The rodent neuroblastoma cell line, ND7-23, is used to express voltage-dependent sodium (Nav) and other neuronal ion channels resistant to heterologous expression in Chinese hamster ovary (CHO) or human embryonic kidney (HEK) cells. Their advantage is that they provide endogenous factors and signaling pathways to promote ion channel peptide folding, expression, and function at the cell surface and are also amenable to automated patch clamping. However, ND7-23 cells exhibit endogenous tetrodotoxin (TTX)-sensitive Nav currents, and molecular profiling has revealed the presence of Nav1.2, Nav1.3, Nav1.6, and Nav1.7 transcripts, but no study has determined which subtypes contribute to functional channels at the cell surface. In this publication, we profiled the repertoire of functional Nav channels endogenously expressed in ND7-23 cells using the QPatch automated patch clamp platform and selective toxins and small molecules.

Mass spec analysis was performed using the Advion expression Compact Mass Spectrometer (CMS).

A diagnostic test for cocaine and benzoylecgonine in urine and oral fluid using portable mass spectrometry

University of Surrey, Surrey and Borders Partnership NHS Foundation Trust, Advion, Ltd.


Surface mass spectrometry methods can be difficult to use effectively with low cost, portable mass spectrometers. A new analytical method is presented where analytes are extracted from a sample using a solvent flushed across the surface under high pressure, separated using a chromatography column and then analysed using the Advion Interchim Scientific® expression® Compact Mass Spectrometer (CMS). In this publication, we demonstrate the efficacy of the method for the quantitative detection of cocaine and benzoylecgonine in urine and oral fluid.

Direct Screening of Illicit Drugs on Paper Currency by OPSI/CMS Analysis

In this note, a quick and direct screening method for the detection of illicit drugs on paper currency is introduced using the Touch Express™ Open Port Sampling Interface (OPSI) on the Advion expression® Compact Mass Spectrometer (CMS). A range of paper currency bills from different countries were analyzed for traces of illicit drugs.

N-terminal VP1 Truncations Favor T = 1 Norovirus-Like Particles

Authors: Heinrich Pette Institute – Leibniz Institute for Experimental Virology, European XFEL GmbH, Vienna University of Technology (TU Wien), Indiana University, University Medical Center Hamburg-Eppendorf, Bernard Nocht Institute for Tropical Medicine and German Center for Infection Research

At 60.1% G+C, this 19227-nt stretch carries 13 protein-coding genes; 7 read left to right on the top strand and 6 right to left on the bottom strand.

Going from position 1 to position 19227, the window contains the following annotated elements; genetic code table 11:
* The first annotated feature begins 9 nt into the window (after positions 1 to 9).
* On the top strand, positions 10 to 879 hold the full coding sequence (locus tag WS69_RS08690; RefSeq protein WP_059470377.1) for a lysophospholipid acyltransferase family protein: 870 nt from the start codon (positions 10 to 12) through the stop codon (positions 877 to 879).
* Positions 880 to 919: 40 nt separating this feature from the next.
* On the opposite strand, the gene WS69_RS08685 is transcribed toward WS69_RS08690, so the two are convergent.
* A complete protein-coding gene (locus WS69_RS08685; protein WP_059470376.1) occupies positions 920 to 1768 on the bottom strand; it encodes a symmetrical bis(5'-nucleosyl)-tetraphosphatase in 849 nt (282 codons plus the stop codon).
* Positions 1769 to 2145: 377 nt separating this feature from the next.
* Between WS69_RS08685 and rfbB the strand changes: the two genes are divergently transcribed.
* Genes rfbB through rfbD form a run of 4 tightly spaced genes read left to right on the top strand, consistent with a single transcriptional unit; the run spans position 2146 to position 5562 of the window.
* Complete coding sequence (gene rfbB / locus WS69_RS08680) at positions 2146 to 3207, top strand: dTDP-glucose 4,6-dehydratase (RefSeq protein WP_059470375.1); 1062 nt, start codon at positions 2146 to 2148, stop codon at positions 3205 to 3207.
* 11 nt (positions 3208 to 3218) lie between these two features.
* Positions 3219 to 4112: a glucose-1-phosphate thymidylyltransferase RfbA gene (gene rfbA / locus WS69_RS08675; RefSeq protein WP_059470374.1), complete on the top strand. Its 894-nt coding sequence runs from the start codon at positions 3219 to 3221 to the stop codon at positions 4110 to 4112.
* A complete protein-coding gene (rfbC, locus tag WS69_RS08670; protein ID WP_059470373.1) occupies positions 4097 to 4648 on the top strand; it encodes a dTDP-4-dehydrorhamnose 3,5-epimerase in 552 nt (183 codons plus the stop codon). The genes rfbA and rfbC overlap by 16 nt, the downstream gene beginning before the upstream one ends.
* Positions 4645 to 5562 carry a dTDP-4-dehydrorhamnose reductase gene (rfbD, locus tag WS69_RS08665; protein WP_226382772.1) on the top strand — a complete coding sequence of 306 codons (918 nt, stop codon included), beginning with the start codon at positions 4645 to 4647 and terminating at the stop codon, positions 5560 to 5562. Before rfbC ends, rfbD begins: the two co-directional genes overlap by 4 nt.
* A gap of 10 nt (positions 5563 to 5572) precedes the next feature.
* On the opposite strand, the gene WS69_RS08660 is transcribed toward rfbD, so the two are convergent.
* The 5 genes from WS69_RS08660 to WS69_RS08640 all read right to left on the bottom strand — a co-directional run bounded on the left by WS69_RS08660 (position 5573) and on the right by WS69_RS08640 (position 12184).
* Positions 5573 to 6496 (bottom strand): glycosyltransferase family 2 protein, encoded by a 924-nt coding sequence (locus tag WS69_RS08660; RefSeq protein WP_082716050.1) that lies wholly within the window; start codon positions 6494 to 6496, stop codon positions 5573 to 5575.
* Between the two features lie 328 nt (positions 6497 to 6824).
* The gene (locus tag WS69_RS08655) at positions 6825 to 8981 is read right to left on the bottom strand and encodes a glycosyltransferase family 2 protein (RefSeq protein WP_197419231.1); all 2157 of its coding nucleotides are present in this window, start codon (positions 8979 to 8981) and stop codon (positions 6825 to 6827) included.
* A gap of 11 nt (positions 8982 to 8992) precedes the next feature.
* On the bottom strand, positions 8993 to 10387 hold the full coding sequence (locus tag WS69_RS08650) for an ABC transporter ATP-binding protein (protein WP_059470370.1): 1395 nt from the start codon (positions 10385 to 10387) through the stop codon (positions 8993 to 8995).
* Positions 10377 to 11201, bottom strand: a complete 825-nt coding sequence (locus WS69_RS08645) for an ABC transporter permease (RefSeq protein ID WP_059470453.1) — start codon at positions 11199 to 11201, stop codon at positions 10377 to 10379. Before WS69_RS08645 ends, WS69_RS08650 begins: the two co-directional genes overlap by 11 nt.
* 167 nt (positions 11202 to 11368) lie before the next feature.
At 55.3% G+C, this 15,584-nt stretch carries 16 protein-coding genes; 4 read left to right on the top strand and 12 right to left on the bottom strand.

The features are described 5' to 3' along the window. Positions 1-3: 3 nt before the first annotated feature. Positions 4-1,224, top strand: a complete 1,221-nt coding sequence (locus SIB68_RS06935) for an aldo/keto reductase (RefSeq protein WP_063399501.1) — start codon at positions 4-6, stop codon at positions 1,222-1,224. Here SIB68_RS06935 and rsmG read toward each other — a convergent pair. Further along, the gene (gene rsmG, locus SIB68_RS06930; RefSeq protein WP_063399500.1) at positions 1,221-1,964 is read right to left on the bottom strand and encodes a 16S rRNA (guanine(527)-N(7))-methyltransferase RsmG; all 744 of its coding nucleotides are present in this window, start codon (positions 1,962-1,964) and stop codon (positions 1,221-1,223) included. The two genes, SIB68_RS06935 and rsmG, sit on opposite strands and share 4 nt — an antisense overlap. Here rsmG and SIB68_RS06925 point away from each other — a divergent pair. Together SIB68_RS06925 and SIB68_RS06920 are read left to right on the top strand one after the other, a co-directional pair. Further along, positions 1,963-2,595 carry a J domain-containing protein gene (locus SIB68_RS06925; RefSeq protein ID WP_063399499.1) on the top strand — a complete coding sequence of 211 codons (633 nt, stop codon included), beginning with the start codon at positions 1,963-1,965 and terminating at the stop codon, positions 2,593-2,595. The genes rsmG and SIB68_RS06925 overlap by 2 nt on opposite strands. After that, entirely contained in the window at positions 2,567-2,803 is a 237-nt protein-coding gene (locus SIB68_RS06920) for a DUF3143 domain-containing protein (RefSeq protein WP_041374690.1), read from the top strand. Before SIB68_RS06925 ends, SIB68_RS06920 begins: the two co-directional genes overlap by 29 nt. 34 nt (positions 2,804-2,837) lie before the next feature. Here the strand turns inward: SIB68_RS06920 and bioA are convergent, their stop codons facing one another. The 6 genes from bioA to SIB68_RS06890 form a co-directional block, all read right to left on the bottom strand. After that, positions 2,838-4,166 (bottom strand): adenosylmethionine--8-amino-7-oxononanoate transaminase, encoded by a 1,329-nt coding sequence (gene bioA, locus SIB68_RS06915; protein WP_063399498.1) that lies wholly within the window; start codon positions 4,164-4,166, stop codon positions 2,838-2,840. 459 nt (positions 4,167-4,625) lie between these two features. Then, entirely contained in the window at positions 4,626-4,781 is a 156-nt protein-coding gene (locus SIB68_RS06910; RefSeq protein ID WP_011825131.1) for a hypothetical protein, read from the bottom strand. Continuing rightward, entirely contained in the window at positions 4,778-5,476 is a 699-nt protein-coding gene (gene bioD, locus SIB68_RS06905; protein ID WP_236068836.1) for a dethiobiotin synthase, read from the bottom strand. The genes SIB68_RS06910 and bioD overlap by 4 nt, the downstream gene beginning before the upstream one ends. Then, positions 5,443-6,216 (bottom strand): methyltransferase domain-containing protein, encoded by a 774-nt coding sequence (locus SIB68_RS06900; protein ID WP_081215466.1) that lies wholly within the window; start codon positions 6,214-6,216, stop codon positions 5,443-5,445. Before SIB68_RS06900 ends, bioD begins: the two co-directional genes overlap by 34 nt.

Noroviruses cause immense sporadic gastroenteritis outbreaks worldwide. Emerging genotypes, which are divided based on the sequence of the major capsid protein VP1, further enhance this public threat. Self-assembling properties of the human norovirus major capsid protein VP1 are crucial for using virus-like particles (VLPs) for vaccine development. However, there is no vaccine available yet. Here, VLPs from different variants produced in insect cells were characterized in detail using a set of biophysical and structural tools. We used native mass spectrometry, gas-phase electrophoretic mobility molecular analysis, and proteomics to get clear insights into particle size, structure, and composition, as well as stability. Generally, noroviruses have been known to form mainly T = 3 particles. Importantly, we identified a major truncation in the capsid proteins as a likely cause for the formation of T = 1 particles. For vaccine development, particle production needs to be a reproducible, reliable process. Understanding the underlying processes in capsid size variation will help to produce particles of a defined capsid size presenting antigens consistent with intact virions. Next to vaccine production itself, this would be immensely beneficial for bio-/nano-technological approaches using viral particles as carriers or triggers for immunological reactions.

This publication features the Advion TriVersa NanoMate® as an automated nano-ESI source for CDMS measurements.

Direct Identification of Bacterial and Human Proteins from Infected Wounds in Living 3D Skin Models

University of Birmingham


Figure 1. Wounding and infection process. LESA MS process after incubation.Figure 1.

Trauma is one of the leading causes of death in people under the age of 49 and complications due to wound infection are the primary cause of death in the first few days after injury. The ESKAPE pathogens are a group of bacteria that are a leading cause of hospital-acquired infections and a major concern in terms of antibiotic resistance. Here, we demonstrate a novel and highly accurate approach for the rapid identification of ESKAPE pathogens (Enterococcus faecium, Staphylococcus aureus, Klebsiella pneumoniae, Acinetobacter baumannii, Pseudomonas aeruginosa, and Enterobacter spp.) directly from infected wounds in 3D in vitro skin models. Wounded skin models were inoculated with bacteria and left to incubate. Bacterial proteins were identified within minutes, directly from the wound, by liquid extraction surface analysis mass spectrometry. This approach was able to distinguish closely related strains and, unlike genomic approaches, can be modified to provide dynamic information about pathogen behaviour at the wound site. In addition, since human skin proteins were also identified, this method offers the opportunity to analyse both host and pathogen biomarkers during wound infection in near real-time.